Similarly, the time travel mechanics employed are not laid out neatly in bullet point form for the techno-geeks to slobber over, but rather a particular approach is taken and you either just accept it or don’t, but trying to understand all the intricacies will just leave you with brain on your shoes. It does help though that the way Johnson has approached the time travel, makes for some wildly memorable visuals as events in the past rewrite situations in the future.
Speaking of memorable visuals, during the Hunt of the Joes they cross paths with Sara (Emily Blunt) and her young charge Cid (Pierce Gagnon), both of whom play an integral role in the story that I won’t spoil here. What is worth mentioning though, is Blunt’s surprisingly out-of-character turn – complete with a rather capable American twang – as the shotgun wielding and axe swinging Kansas farm-owner with a mysterious past. It’s a definite departure from her usual fare, but she sells it well and holds her own against Gordon-Levitt and Willis, the latter of which turns in one of his best performances in years, as the older Joe’s moral compass gets gyrated wildly while h attempts to complete his mission.
But for all three the film’s main protagonists’ sterling efforts, it’s 7-year old Pierce Gagnon that truly steals the show. At times creepy, at times disarmingly mature, the relative newcomer shows a depth of character and level of charisma that actors three times his age would kill for. This little boy is one to keep an eye on.
But all these great performances would be for naught if they didn’t have a suitable backdrop to play out against, and Johnson truly delivers here. Showing an almost obsessive attention to detail, he builds up this living, breathing future world, filled with retrofitted mergings of old and new technologies. And this anachronistic juxtapositioning is taken to it’s artistic extreme as cinematographer Steve Yedlin captures these stark and arresting shots of rural Kansas, cornfields and all, interspersed with hoverbikes, robot crop dusters and rather large future guns.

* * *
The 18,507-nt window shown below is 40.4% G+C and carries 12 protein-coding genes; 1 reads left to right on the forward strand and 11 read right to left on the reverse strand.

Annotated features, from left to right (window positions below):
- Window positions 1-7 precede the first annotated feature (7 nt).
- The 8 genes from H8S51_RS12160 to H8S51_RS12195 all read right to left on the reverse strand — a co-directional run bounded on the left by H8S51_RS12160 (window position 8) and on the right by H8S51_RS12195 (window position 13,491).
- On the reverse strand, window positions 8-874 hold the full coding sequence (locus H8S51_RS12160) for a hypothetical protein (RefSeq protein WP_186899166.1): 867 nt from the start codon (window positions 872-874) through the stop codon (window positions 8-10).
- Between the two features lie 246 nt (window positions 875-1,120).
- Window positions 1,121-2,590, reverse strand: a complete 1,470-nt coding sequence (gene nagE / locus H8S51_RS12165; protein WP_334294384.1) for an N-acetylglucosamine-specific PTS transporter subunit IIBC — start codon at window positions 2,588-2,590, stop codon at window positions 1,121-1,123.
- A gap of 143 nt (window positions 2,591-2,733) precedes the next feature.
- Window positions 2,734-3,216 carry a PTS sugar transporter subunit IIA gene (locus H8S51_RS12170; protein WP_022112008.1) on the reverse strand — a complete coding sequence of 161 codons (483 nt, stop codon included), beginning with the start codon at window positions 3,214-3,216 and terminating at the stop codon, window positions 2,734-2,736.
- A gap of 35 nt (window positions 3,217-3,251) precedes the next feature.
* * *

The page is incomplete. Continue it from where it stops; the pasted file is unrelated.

This contrasting visual motif also combines well with Nathan (younger brother to Rian) Johnson’s digitally infused, slightly off-kilter score. The result is a film that doesn’t quite play out as the high-octane action film some might have expected, but instead lays out a much richer tapestry of sight and sound than just your usual blockbuster contingent of explosions and foghorns.
That’s not to say that you won’t get any explodey bits though, because in between all that gawking at the scenery, you’ll certainly be faced with some vicious and visceral action sequences that will leave your buttcheeks clawing at the edge of your seat.
Looper may end up going into a different direction than you might have expected it to, but it’s a detour that is welcomed happily. Mature, meticulously shot and strongly acted sci-fi thrillers that require audiences to actually pull their brain out of neutral is far too rare these days.
After his previous two films, Brick (which also starred Gordon-Levitt) and The Brothers Bloom, were criminally underwatched, this will be a name-making endeavour for Rian Johnson, and I can’t wait to see what he tackles next.